Doughut display with colorful menu board in the background
Chocolate doughnut with chocolate sprinkles and cake doughnut with pretzels and potato chips in chocolate glaze

It’s no secret that Justin loves him a good donut. And years of donut-devouring have led him to the discovery that he has a particular affinity for the cake variety. For the unenlightened, this is pretty much cake…that has been fried.

In our opinion, the plain cake donut, the most humble of donut varieties, is the true benchmark of artisanal aptitude. Well, as it turns out, the mother-and-son tag team behind Purple Glaze Donuts specializes in (you guessed it) cake donuts. And you know what? Purple Glaze has THE BEST cake donuts we’ve had. Ever. As in anywhere. Full stop. (Many people agree: they have been named one of the best donut shops in the country by several outlets.) Now, they offer some really inventive and tasty toppings and fillings here, and you should definitely try those, but make room for one with zilch-nada-nothing (plain), and ask them if you can get it straight out of the fryer.

There is also a separate–and equally robust–vegan menu offering powdered, iced, filled, and specialty donuts. For those with an intolerance to dairy, these must not be overlooked.

Location:
516 Summerfield Ave

Hours:
Wed-Mon 7:30 am – 2:00 pm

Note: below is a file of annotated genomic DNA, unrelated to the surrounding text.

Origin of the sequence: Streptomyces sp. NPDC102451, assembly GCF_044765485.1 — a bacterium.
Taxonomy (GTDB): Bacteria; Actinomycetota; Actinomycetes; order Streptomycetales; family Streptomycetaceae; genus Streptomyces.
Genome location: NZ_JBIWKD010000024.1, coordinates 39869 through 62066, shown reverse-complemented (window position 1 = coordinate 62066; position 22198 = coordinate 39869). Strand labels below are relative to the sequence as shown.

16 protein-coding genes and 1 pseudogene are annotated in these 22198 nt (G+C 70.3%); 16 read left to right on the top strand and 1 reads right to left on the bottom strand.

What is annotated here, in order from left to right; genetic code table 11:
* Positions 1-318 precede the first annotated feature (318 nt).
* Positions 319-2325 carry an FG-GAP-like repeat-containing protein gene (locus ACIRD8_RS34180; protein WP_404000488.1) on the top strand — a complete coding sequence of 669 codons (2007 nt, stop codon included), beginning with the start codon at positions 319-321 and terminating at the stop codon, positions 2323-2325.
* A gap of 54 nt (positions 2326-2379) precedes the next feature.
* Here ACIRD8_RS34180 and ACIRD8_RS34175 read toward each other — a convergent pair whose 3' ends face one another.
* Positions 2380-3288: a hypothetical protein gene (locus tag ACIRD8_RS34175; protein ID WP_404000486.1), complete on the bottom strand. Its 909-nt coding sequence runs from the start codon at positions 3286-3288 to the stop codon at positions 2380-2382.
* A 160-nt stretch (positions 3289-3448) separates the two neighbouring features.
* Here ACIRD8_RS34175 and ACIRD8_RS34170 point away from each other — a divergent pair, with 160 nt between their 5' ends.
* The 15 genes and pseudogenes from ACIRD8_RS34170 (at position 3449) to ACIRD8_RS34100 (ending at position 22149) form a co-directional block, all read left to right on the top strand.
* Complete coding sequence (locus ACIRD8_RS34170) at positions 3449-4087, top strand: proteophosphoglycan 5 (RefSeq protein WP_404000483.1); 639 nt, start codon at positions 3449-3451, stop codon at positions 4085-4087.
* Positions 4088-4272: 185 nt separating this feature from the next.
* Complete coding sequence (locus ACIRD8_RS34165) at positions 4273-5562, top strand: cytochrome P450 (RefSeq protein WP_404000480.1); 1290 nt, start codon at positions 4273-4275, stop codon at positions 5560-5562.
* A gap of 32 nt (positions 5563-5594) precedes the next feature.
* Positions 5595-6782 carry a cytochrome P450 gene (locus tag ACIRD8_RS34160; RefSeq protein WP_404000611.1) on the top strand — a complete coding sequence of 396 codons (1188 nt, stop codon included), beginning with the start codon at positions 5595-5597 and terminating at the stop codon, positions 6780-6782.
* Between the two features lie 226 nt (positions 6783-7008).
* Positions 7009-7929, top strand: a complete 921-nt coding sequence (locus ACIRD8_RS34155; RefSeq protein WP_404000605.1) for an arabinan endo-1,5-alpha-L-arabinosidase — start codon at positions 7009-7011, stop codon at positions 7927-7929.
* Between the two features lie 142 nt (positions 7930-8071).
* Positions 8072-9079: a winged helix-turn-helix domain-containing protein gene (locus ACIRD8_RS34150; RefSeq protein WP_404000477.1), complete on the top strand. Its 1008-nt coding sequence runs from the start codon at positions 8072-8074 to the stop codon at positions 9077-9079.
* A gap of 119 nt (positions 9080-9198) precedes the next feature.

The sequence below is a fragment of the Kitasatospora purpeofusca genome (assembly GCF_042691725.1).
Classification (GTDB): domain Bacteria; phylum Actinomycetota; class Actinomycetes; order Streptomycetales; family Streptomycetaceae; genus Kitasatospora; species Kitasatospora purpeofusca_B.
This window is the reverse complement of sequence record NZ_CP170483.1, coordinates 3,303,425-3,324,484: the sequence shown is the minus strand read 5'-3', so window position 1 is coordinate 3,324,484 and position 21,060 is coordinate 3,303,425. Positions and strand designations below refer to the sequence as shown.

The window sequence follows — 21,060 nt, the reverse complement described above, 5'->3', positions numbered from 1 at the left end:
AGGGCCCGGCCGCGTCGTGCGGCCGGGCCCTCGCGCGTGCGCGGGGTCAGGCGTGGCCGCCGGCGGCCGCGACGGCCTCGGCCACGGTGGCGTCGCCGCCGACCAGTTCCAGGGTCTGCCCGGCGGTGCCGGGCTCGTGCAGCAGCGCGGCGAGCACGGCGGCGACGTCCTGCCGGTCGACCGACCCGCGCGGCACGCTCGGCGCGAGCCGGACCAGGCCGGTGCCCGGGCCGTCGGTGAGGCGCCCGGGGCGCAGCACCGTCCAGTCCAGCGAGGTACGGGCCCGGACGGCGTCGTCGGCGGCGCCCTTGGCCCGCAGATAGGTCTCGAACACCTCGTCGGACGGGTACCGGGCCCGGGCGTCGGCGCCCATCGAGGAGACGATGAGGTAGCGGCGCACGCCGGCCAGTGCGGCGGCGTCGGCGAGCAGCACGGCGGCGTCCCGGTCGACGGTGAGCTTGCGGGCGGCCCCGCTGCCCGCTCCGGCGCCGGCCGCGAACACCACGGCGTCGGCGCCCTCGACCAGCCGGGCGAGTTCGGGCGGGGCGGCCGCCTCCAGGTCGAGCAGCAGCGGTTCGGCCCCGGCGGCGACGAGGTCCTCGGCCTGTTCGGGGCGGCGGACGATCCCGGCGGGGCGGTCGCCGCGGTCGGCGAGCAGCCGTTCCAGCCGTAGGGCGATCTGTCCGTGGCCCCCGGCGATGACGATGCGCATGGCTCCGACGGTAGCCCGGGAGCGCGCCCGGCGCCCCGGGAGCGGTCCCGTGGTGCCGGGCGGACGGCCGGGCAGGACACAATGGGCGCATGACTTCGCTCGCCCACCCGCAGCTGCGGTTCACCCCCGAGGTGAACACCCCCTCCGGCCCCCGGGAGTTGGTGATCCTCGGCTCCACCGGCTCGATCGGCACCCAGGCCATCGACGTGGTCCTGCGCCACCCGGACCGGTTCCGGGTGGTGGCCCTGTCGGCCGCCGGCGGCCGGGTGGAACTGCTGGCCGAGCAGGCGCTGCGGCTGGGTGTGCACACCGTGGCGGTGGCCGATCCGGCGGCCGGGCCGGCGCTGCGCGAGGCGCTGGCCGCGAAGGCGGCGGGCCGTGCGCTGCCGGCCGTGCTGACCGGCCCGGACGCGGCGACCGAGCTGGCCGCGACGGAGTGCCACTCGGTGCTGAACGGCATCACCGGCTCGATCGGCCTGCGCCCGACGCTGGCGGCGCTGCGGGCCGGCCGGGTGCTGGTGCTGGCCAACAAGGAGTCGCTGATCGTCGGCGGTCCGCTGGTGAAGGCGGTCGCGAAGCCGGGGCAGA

Tues CLOSED

Talula’s

Pizza pie with chickpeas and eggs
Shakshuka Brunch Pizza Pie

When we read about Talula’s, we were a bit skeptical. There were just too many superlatives floating about. Sure, it was undeniably popular, but would that translate into good meal? Short answer: Yes. What you’ll fall in love with at Talula’s are the details: a list on the wall reflecting the sourcing of ingredients from local purveyors, an eclectic menu fearturing pizza, sandwiches, bowls and salads, in-house baked sourdough bread, cakes, pies and pastries, homemade vegan cheeses, and an addictive fermented chili sauce. Breakfast pizza is a thing here, and you’ll never question it again.

Location:
550 Cookman Ave #108

Hours:
Mon-Thu  11:00 am-10:00 pm
Fri  11:00 am-12:00 am (bar & pizza only after 11:00 pm)
Sat 10:00 am-12:00 am (bar & pizza only after 11:00 pm)
Sun 10:00 am-9:00 pm
Kitchen is closed daily from 4:00 pm-5:00 pm